Understanding the importance of PPE built for her
by Robin Skillings
May 28, 2019

A new dawn is breaking for the construction industry. More and more women are entering the skilled trades, challenging jobsites and safety manufacturers to more closely consider their equipment needs.

According to the Institute for Women’s Policy Research, the number of women working in construction trades in 2018 was the highest it’s been in 20 years. As the number of women in the trades increases, so does the need for women-specific personal protective equipment (PPE) and the safety footwear that fits their needs.

Since the Industrial Revolution, the most readily available personal protective equipment (PPE) on the market has intrinsically been designed and produced around a man’s build and body structure.

This means that women, who are a growing segment of the construction job market, are often faced with a scarcity in safety gear selections, leaving them with choices that may be ill-fitting, unsafe and uncomfortable. Furthermore, the equipment is most likely unable to properly protect the worker from any potential hazards.

Men’s and women’s sizes and silhouettes are common across almost all other footwear industries, but are less so in the construction industry. Some women have been known to wear men’s work boots, instead of those made for women, because of the boot’s style, toughness and durability.

However, just like with any other tool, if what you’re using isn’t correct for the job—the job won’t get done properly. 

According to the Occupational Safety and Health Administration (OSHA), women in positions such as the construction trades, have experienced improperly fitting PPE, which could compromise their personal safety. For example, footwear that doesn’t fit correctly can lead to slips, trips and falls.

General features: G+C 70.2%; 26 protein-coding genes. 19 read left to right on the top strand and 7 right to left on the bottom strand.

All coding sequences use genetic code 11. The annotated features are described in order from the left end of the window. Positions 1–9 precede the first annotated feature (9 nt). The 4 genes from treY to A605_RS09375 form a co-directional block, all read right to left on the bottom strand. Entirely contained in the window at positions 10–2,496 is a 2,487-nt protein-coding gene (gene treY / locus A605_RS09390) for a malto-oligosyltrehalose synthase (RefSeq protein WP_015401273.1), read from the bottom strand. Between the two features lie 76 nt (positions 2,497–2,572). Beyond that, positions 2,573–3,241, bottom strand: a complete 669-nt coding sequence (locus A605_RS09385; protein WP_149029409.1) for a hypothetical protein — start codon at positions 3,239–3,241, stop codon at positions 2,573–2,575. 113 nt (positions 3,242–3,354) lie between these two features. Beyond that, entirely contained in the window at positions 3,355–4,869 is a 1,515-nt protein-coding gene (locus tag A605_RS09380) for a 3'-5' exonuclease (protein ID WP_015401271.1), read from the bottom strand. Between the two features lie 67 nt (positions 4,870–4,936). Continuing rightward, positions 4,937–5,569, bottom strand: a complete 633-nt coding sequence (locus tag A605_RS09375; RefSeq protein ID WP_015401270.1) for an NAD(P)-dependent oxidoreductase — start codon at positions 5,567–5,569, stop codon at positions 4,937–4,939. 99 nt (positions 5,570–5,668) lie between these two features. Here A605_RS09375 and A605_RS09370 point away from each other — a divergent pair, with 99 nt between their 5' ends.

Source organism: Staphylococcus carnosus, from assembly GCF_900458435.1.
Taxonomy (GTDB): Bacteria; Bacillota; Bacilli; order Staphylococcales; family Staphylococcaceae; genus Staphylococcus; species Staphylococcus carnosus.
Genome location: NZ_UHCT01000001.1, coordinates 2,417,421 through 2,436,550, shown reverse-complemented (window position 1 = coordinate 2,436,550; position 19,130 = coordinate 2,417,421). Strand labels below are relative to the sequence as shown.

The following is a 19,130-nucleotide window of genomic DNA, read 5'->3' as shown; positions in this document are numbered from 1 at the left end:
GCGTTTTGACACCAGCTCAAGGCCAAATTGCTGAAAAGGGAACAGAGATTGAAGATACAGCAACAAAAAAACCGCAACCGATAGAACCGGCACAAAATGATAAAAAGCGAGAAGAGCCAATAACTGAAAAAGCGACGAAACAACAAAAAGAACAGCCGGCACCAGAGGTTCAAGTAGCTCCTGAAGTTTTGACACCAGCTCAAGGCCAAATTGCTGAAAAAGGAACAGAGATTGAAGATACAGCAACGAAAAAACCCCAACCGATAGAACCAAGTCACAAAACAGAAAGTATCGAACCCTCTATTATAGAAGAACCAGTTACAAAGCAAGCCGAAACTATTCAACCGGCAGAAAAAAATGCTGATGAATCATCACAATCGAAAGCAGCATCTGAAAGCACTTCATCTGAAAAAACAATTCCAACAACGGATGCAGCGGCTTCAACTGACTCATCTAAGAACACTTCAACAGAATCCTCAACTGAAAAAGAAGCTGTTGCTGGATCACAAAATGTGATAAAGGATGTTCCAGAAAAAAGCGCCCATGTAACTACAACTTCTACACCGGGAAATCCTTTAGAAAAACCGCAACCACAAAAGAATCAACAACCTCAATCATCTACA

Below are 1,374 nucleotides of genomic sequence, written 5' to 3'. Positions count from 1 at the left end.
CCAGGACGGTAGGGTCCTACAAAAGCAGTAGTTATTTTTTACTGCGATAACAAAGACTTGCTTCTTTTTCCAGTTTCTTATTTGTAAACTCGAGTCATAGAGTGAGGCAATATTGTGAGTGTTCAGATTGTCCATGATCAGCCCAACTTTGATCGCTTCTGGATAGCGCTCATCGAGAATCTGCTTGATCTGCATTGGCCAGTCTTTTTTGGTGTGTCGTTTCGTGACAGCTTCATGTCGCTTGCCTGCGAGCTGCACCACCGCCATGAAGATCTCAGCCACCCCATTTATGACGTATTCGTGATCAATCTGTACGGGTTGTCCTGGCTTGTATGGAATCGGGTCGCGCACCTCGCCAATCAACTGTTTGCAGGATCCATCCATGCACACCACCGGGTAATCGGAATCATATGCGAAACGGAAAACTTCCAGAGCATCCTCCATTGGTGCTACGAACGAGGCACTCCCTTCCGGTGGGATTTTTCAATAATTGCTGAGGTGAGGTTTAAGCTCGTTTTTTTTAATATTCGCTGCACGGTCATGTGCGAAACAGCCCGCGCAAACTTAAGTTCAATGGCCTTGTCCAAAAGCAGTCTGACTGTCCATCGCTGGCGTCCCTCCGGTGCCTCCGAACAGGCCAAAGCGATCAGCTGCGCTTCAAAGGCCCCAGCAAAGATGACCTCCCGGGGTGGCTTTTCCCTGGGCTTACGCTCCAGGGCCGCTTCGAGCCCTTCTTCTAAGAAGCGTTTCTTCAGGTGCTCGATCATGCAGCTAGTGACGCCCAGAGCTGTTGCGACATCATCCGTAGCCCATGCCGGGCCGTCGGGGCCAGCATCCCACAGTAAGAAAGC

While surface conditions are to blame for a high percentage of these workplace-related injuries, the same can be said for subpar footwear. Of all footwear-related injuries, only 23% of workers involved were wearing appropriate safety footwear.

These incidents are the number one cause of accidental injury in the workplace. According to Environment, Health and Safety (EHS), they account for over 85% of all workers’ compensation claims every year, averaging more than $20,000 for each incident. Beyond that, they account for an alarming number of deaths and hospital visits, totaling upwards of $70 billion annually.

Ill-fitting safety boots may also increase chances for blisters and discomfort on the job resulting in a subpar performance and for the worker’s body to move differently to compensate. This can lead to further discomfort and injuries overtime. To combat this, PPE must fit correctly, based on female body measurement data and come in a wide variety of sizes specifically for women.

Because a woman’s foot is smaller, her bones and tendons are shaped differently. Also, the way a woman carries herself is different than a man. This creates an important need for safety footwear to fits the varying mechanics and structural differences between genders.

Manufacturers within the construction industry, like KEEN Utility, are making strides forward to bring the safety products for women that don’t sacrifice fit for function. Today’s tradeswomen can purchase a work boot with all the same great features men’s boots provide, but trust that they are designed specifically around a woman’s foot. Whether in construction, manufacturing or utilities, women work in the same conditions as men and need the same level of quality and durable safety footwear.

These styles were not only designed around the known structural differences of the foot, but also incorporate feedback from women across multiple trades to better understand what they want in fit, comfort and what they need in terms of safety. Through ongoing focus groups and partnerships with organizations and nonprofits who support women in the trades, industry safety brands are continually learning and understanding how to better support tradeswomen with the best safety work footwear possible.

Photo: KEEN Utility